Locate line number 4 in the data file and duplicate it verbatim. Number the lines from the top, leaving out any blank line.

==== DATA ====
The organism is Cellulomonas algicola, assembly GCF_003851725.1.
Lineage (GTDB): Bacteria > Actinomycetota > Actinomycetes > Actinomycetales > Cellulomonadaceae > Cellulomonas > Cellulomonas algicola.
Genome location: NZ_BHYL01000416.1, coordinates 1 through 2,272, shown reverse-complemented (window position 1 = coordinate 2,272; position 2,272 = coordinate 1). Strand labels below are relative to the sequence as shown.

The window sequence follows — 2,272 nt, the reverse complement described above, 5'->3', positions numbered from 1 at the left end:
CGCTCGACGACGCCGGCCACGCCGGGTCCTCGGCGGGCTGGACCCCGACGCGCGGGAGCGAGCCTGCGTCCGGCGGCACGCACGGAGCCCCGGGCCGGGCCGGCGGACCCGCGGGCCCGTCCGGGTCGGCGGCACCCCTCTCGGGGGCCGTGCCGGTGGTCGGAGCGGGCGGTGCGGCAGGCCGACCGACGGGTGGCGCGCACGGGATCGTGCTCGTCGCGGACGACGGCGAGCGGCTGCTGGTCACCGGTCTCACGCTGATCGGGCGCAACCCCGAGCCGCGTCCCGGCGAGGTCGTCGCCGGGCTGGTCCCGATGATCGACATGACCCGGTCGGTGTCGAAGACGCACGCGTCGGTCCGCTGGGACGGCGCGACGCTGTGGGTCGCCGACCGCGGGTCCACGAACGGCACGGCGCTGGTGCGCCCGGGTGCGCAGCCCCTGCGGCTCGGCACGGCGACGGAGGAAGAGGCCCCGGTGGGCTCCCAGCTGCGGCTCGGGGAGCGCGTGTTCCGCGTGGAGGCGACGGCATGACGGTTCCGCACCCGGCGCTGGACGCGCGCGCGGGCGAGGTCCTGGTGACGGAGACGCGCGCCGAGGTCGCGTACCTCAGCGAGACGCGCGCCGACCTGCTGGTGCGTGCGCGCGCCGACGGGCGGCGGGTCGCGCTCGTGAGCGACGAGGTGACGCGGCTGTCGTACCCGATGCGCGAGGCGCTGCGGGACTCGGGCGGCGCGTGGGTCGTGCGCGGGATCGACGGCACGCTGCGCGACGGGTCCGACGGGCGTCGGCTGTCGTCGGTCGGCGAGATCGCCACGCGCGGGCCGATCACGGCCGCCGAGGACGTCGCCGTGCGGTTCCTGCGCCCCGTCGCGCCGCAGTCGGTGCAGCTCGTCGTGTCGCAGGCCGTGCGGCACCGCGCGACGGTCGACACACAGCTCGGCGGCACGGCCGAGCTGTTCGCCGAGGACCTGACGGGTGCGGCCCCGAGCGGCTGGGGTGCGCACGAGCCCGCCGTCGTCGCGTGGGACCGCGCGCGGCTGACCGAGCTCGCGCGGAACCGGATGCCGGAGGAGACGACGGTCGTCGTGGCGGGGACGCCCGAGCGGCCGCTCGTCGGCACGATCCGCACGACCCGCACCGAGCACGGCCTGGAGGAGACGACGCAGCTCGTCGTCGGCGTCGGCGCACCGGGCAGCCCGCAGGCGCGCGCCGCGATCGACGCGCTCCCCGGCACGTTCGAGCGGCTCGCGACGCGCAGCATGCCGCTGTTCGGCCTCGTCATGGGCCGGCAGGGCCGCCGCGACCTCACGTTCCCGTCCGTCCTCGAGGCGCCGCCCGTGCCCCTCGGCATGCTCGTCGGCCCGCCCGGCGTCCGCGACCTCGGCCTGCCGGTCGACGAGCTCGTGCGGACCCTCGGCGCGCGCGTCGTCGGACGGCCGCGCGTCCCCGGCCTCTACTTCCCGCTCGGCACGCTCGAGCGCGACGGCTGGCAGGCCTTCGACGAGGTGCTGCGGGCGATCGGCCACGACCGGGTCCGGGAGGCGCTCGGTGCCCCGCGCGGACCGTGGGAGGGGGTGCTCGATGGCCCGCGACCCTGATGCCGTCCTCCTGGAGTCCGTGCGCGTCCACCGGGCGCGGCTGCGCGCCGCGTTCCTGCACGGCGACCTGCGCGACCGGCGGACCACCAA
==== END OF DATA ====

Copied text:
The window sequence follows — 2,272 nt, the reverse complement described above, 5'->3', positions numbered from 1 at the left end: